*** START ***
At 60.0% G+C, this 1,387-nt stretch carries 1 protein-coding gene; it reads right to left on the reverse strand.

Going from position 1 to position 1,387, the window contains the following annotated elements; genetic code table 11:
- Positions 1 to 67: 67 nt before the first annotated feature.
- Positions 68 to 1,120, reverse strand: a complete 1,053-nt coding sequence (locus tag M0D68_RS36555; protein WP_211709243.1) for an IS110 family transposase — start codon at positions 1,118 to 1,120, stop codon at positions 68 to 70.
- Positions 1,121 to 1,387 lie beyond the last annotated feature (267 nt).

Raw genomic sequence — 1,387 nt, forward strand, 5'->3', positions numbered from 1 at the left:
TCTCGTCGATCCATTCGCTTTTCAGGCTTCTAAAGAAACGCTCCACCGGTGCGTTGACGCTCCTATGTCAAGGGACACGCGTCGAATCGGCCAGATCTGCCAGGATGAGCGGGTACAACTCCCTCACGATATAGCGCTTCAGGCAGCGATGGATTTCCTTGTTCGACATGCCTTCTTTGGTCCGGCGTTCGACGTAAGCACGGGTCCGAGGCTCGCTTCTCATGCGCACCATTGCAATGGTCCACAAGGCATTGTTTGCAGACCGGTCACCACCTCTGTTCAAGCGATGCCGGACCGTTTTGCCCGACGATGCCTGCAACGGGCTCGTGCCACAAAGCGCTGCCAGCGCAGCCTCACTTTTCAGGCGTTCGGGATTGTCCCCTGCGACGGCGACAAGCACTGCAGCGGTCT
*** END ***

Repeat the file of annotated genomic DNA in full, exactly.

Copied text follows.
At 60.0% G+C, this 1,387-nt stretch carries 1 protein-coding gene; it reads right to left on the reverse strand.

Going from position 1 to position 1,387, the window contains the following annotated elements; genetic code table 11:
- Positions 1 to 67: 67 nt before the first annotated feature.
- Positions 68 to 1,120, reverse strand: a complete 1,053-nt coding sequence (locus tag M0D68_RS36555; protein WP_211709243.1) for an IS110 family transposase — start codon at positions 1,118 to 1,120, stop codon at positions 68 to 70.
- Positions 1,121 to 1,387 lie beyond the last annotated feature (267 nt).

Raw genomic sequence — 1,387 nt, forward strand, 5'->3', positions numbered from 1 at the left:
TCTCGTCGATCCATTCGCTTTTCAGGCTTCTAAAGAAACGCTCCACCGGTGCGTTGACGCTCCTATGTCAAGGGACACGCGTCGAATCGGCCAGATCTGCCAGGATGAGCGGGTACAACTCCCTCACGATATAGCGCTTCAGGCAGCGATGGATTTCCTTGTTCGACATGCCTTCTTTGGTCCGGCGTTCGACGTAAGCACGGGTCCGAGGCTCGCTTCTCATGCGCACCATTGCAATGGTCCACAAGGCATTGTTTGCAGACCGGTCACCACCTCTGTTCAAGCGATGCCGGACCGTTTTGCCCGACGATGCCTGCAACGGGCTCGTGCCACAAAGCGCTGCCAGCGCAGCCTCACTTTTCAGGCGTTCGGGATTGTCCCCTGCGACGGCGACAAGCACTGCAGCGGTCT